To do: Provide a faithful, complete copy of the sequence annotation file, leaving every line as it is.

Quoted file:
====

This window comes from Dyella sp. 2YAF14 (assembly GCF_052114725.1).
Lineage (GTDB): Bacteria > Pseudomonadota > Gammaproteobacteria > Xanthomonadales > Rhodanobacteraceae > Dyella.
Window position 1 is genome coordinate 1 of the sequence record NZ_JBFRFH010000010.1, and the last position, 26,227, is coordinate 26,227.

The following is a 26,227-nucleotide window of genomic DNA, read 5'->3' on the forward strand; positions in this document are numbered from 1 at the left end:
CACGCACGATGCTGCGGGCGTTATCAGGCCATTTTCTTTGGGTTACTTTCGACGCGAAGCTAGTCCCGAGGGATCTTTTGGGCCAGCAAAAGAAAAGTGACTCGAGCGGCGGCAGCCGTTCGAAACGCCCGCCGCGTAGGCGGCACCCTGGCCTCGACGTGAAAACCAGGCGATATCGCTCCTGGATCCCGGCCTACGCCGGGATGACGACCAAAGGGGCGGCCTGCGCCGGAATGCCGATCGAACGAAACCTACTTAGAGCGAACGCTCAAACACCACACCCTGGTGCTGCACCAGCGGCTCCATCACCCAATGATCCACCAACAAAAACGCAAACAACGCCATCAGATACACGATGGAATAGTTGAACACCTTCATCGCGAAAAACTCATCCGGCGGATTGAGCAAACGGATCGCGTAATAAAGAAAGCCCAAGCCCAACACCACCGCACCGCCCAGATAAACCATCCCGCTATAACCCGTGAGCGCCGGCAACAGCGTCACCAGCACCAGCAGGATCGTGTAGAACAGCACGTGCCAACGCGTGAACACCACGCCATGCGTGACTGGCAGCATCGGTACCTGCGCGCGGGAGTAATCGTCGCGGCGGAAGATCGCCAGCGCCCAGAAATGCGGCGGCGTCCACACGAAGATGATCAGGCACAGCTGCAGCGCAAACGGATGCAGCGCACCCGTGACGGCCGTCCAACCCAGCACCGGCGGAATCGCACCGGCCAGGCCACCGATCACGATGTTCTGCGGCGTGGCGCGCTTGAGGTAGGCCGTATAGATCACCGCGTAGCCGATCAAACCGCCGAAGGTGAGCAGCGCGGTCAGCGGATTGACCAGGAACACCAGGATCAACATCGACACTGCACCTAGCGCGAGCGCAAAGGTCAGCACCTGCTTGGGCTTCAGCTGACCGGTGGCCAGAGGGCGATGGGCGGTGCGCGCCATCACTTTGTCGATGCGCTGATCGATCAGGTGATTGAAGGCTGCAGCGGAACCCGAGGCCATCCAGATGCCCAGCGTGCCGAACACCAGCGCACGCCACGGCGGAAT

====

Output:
This window comes from Dyella sp. 2YAF14 (assembly GCF_052114725.1).
Lineage (GTDB): Bacteria > Pseudomonadota > Gammaproteobacteria > Xanthomonadales > Rhodanobacteraceae > Dyella.
Window position 1 is genome coordinate 1 of the sequence record NZ_JBFRFH010000010.1, and the last position, 26,227, is coordinate 26,227.

The following is a 26,227-nucleotide window of genomic DNA, read 5'->3' on the forward strand; positions in this document are numbered from 1 at the left end:
CACGCACGATGCTGCGGGCGTTATCAGGCCATTTTCTTTGGGTTACTTTCGACGCGAAGCTAGTCCCGAGGGATCTTTTGGGCCAGCAAAAGAAAAGTGACTCGAGCGGCGGCAGCCGTTCGAAACGCCCGCCGCGTAGGCGGCACCCTGGCCTCGACGTGAAAACCAGGCGATATCGCTCCTGGATCCCGGCCTACGCCGGGATGACGACCAAAGGGGCGGCCTGCGCCGGAATGCCGATCGAACGAAACCTACTTAGAGCGAACGCTCAAACACCACACCCTGGTGCTGCACCAGCGGCTCCATCACCCAATGATCCACCAACAAAAACGCAAACAACGCCATCAGATACACGATGGAATAGTTGAACACCTTCATCGCGAAAAACTCATCCGGCGGATTGAGCAAACGGATCGCGTAATAAAGAAAGCCCAAGCCCAACACCACCGCACCGCCCAGATAAACCATCCCGCTATAACCCGTGAGCGCCGGCAACAGCGTCACCAGCACCAGCAGGATCGTGTAGAACAGCACGTGCCAACGCGTGAACACCACGCCATGCGTGACTGGCAGCATCGGTACCTGCGCGCGGGAGTAATCGTCGCGGCGGAAGATCGCCAGCGCCCAGAAATGCGGCGGCGTCCACACGAAGATGATCAGGCACAGCTGCAGCGCAAACGGATGCAGCGCACCCGTGACGGCCGTCCAACCCAGCACCGGCGGAATCGCACCGGCCAGGCCACCGATCACGATGTTCTGCGGCGTGGCGCGCTTGAGGTAGGCCGTATAGATCACCGCGTAGCCGATCAAACCGCCGAAGGTGAGCAGCGCGGTCAGCGGATTGACCAGGAACACCAGGATCAACATCGACACTGCACCTAGCGCGAGCGCAAAGGTCAGCACCTGCTTGGGCTTCAGCTGACCGGTGGCCAGAGGGCGATGGGCGGTGCGCGCCATCACTTTGTCGATGCGCTGATCGATCAGGTGATTGAAGGCTGCAGCGGAACCCGAGGCCATCCAGATGCCCAGCGTGCCGAACACCAGCGCACGCCACGGCGGAAT